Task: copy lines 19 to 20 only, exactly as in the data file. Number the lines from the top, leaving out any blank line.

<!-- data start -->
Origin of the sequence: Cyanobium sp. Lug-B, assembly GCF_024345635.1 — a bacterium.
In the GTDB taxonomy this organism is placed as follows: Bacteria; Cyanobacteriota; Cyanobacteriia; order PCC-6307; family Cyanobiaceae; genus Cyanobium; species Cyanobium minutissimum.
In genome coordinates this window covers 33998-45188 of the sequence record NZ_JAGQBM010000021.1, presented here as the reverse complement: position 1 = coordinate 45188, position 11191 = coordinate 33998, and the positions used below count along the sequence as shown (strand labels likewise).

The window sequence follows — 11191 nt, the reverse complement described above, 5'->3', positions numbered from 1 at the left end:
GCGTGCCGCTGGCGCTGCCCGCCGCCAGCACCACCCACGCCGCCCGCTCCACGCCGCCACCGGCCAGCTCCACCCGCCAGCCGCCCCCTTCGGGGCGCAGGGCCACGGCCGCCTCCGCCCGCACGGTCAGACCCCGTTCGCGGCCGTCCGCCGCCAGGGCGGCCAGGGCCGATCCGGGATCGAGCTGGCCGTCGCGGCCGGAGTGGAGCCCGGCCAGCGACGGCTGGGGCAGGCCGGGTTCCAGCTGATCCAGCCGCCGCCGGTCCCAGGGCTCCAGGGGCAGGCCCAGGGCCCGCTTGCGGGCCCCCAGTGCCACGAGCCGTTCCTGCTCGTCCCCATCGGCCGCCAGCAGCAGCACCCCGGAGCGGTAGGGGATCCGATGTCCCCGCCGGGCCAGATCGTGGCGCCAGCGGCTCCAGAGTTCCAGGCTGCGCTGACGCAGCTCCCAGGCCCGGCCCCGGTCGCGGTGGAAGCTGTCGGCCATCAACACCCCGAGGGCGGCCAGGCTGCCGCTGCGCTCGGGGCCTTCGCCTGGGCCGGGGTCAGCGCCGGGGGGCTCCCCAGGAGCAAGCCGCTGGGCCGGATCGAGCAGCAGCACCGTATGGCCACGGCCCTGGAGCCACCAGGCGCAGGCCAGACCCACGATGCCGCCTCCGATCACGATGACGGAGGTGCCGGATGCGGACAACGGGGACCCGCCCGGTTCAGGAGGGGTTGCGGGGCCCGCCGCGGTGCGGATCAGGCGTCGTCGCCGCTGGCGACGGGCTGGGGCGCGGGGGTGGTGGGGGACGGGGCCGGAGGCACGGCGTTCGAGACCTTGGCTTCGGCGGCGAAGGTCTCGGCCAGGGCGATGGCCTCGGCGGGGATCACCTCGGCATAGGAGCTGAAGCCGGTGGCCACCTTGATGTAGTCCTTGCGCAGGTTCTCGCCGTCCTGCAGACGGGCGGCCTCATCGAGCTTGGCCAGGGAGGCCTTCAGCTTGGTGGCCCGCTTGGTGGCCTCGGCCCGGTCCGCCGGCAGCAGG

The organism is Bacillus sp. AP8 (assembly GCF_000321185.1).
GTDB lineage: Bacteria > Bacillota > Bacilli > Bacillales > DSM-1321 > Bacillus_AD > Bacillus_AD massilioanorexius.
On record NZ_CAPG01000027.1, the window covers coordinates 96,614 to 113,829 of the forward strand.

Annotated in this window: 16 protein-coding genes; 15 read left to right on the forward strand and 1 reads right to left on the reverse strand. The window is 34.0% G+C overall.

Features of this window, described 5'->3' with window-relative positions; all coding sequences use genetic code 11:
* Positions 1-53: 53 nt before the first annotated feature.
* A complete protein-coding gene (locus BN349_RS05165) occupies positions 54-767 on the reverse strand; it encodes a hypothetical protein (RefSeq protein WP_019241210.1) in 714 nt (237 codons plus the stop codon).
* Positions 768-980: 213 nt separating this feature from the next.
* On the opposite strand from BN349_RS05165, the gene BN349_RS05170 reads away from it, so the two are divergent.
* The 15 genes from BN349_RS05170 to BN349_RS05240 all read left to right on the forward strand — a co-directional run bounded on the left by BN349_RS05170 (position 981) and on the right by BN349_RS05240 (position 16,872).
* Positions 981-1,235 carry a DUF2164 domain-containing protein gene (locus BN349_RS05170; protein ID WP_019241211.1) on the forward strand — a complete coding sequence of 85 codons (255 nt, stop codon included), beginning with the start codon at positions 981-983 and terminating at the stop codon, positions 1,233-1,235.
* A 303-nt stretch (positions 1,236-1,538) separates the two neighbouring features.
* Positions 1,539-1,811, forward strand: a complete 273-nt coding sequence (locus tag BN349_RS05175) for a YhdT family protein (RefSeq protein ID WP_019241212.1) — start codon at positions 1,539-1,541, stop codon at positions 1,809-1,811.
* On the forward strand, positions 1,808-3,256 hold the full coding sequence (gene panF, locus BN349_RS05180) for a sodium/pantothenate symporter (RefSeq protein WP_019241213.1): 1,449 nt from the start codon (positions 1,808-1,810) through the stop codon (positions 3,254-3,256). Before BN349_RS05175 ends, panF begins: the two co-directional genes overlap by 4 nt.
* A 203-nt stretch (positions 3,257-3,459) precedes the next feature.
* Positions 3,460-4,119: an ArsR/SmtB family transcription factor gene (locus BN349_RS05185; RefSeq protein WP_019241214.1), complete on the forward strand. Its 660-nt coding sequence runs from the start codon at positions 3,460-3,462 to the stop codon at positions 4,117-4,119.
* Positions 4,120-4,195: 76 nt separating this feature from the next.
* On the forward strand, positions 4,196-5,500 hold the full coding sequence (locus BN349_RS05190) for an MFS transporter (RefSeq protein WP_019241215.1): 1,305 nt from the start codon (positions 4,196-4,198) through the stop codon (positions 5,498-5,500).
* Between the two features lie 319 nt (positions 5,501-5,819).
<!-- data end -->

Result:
* On the forward strand, positions 1,808-3,256 hold the full coding sequence (gene panF, locus BN349_RS05180) for a sodium/pantothenate symporter (RefSeq protein WP_019241213.1): 1,449 nt from the start codon (positions 1,808-1,810) through the stop codon (positions 3,254-3,256). Before BN349_RS05175 ends, panF begins: the two co-directional genes overlap by 4 nt.
* A 203-nt stretch (positions 3,257-3,459) precedes the next feature.